Switch to English Language Passer en langue française Omschakelen naar Nederlandse Taal Wechseln Sie zu deutschen Sprache Passa alla lingua italiana
Members: 69,891   Posts: 1,520,856   Online: 1209
      
Page 3 of 7 FirstFirst 1234567 LastLast
Results 21 to 30 of 61
  1. #21

    Join Date
    Oct 2007
    Location
    Klosterneuburg, Austria
    Shooter
    35mm
    Posts
    97
    According to the material safety data sheets for the K-14M (K-Lab) developers, the color developer is CD-3 for the magenta developer and CD-4 for the cyan developer.

    http://www.siri.org/msds/gn.cgi?query=k-lab

  2. #22
    AgX
    AgX is offline

    Join Date
    Apr 2007
    Location
    Germany
    Shooter
    Multi Format
    Posts
    8,323
    Currently Kodak and Agfa are sueing each other in several cases on claimed patent infringement.
    A court decision on the whole complex has been made and Agfa won but Kodak is appealing.

    (Kodak stated that Aga was violating 7 of their patents. It is about X-ray films, more precise on a antihalation techniqe for dubblesided films with intensifyer screens [anti-crossover] by means of employing tabular crystals.)

  3. #23
    accozzaglia's Avatar
    Join Date
    Jan 2008
    Location
    Sweet home Toronto, Canada
    Shooter
    Multi Format
    Posts
    514
    Quote Originally Posted by John Shriver View Post
    No, the lawsuits by Berkey et. al. were brought on anti-trust grounds. Remember that Kodachrome isn't sold with processing included in the US due to anti-trust suits, there was a consent decree in 1955. It was claimed that Kodak was trying to monopolize film processing by bundling processing with Kodachrome.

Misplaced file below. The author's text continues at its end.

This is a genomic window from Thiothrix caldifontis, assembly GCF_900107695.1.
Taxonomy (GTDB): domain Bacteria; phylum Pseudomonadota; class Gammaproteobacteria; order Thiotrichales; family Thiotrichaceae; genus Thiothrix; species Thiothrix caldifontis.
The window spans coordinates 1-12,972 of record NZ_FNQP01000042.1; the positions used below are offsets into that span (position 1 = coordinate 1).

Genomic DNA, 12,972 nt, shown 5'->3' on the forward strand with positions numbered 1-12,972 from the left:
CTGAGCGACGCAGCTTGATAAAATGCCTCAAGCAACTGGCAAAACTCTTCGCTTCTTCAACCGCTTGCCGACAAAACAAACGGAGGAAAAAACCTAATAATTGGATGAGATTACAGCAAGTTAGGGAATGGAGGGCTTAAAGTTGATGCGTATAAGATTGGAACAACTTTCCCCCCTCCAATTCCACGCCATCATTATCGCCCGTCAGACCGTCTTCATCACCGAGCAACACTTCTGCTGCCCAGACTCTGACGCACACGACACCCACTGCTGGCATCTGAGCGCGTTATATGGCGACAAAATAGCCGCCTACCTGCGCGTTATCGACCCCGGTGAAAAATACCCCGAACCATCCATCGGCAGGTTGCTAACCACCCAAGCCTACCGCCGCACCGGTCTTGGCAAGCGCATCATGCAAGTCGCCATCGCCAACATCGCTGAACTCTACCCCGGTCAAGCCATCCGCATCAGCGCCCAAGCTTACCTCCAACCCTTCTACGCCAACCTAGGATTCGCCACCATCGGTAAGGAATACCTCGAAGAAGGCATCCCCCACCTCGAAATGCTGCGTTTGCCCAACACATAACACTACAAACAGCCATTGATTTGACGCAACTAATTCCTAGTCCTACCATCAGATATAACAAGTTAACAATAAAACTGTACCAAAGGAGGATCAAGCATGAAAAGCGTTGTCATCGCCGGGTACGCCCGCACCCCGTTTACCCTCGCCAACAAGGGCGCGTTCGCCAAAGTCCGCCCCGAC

There were anti-trust lawsuits about the C-41 process, by large labs who were blindsided by the change from C-22 to C-41. Due to the higher temperatures and shorter times, the labs had to buy new equipment. Again, it was argued that Kodak was changing the developing process just to torture independent processing labs, forcing them to make large capital purchases. Kodak was really just trying to make better film, and the matching processing.

    Remember that at the time, Kodak really was the largest processor of color film in the US. (They were just a bit player in B&W.)

    Remember also that Kodak did lose a patent lawsuit with Polaroid. There's good arguments that the case was lost due to the judge ignoring the technical arguments. Basically, the judge felt "Polaroid invented instant photography, so ipso facto Kodak is violating their patents, even if they have not violated any claims." Patent lawsuits are often handled abysmally by the courts, it's really a complete gamble to participate in one. (This is one of the reasons US Patent law is such a mess, and Patent Trolls are such a problem.)